In January, when reports swirled about his future, the striker committed to the club till the end of the season, instantly stemming the negativity that was starting to build. Indeed, that moment sent a calming effect around the club and allowed Arteta room to focus on slowly influencing his group of players.
The greater efficiency of the Arsenal talisman this year deserves commendation, owing to how they struggled to fashion out chances.
Statistics show that the Gunners created 67 big chances in 19/20, putting them in the bottom half, and specifically 14th, for top creators. For even better understanding, relegated Watford (68) fashioned out more, as did West Ham United (68), Sheffield United (71), Southampton (74), Everton (76) and Burnley (78). Four of these sides ended in the bottom half of the Prem, emphasizing how harder it was to hit the same number as his first full campaign.
Under Emery last term, the three-time Premier League champions created 89 clear-cut chances, sixth-highest in the league, which further strengthens the argument that their top striker had a better campaign this year in an otherwise struggling side.
Furthermore, in a deviation from the norm, Aubameyang shed the perception that despite being a prolific goalscorer he also tended to miss really easy opportunities. Even though the 31-year-old has in the last few years regularly been one of the leading marksmen in the English top flight and previously the Bundesliga, he’s also tended to either top the charts for most clear-cut chances missed or be close to the top…not this year.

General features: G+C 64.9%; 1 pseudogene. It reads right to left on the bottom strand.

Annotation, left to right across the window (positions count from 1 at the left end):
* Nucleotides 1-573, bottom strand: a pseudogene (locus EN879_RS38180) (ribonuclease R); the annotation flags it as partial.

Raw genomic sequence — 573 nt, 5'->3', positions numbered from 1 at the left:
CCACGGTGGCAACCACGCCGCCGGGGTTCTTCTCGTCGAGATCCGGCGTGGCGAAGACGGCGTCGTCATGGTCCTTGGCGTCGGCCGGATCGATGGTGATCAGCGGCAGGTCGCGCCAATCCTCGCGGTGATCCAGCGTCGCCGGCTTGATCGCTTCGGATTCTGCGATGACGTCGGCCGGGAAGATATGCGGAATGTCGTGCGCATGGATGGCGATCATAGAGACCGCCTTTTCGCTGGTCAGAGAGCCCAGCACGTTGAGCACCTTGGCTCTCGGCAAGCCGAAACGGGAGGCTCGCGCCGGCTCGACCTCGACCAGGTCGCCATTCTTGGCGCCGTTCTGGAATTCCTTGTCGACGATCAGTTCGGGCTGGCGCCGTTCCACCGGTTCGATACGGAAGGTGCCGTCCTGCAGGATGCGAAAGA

Surprisingly, Arsenal’s talisman failed to put away only 10 opportunities that fell into the ‘big chances’ column this season, which sits him 17th in the league. Last term he missed 23, higher than anyone else, and was second to Robert Lewandowski (21 to 19) in 17/18 even though he left Borussia Dortmund in mid-season.
It was the same in 15/16 and 16/17 where only the Bayern Munich forward failed to convert more. With fewer chances coming the Gabon striker’s way this term, he was even more effective in front of goal and very nearly retained the Golden Boot.
This new-found efficiency was notable in their FA Cup semi and on Saturday, where the club captain scored twice each from three and four shots respectively, underlining his recently discovered killer instinct in the big matches.
He’s not going to be a vocal, charismatic leader like Tony Adams was previously at the club or John Terry in Chelsea’s best years, but what the 2015 African Footballer of the Year guarantees is to lead by example by scoring goals regardless of the quality around him.
This is what the Gunners realised this season, as their captain carried the side for large parts of a torturous campaign while others flailed. This ultimately culminated in cup success, thus taking the desperate North Londoners into Europe next season.
If Aubameyang leaves now, Gooners should show no antipathy toward the Gabon star. If he stays, Arsenal will want no other captain leading them as they strive to retake their place among the nation’s biggest clubs under the hugely promising Arteta.